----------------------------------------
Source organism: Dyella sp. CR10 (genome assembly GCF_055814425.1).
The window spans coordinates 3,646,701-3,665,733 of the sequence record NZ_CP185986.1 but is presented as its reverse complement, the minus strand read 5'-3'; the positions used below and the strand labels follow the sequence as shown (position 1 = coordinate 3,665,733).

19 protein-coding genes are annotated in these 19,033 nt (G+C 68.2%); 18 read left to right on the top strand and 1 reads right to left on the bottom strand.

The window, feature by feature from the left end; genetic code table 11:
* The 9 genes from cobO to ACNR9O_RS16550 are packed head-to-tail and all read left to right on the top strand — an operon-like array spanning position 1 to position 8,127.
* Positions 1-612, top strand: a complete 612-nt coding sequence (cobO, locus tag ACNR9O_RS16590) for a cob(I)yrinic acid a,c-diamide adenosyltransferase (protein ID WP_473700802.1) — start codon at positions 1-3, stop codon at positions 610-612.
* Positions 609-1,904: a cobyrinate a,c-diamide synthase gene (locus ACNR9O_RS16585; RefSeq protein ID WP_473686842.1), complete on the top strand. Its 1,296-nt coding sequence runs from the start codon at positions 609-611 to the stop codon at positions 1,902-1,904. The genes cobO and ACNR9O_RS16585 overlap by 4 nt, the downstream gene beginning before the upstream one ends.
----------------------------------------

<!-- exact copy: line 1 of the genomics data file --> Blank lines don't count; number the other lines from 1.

Source organism: Dyella sp. CR10 (genome assembly GCF_055814425.1).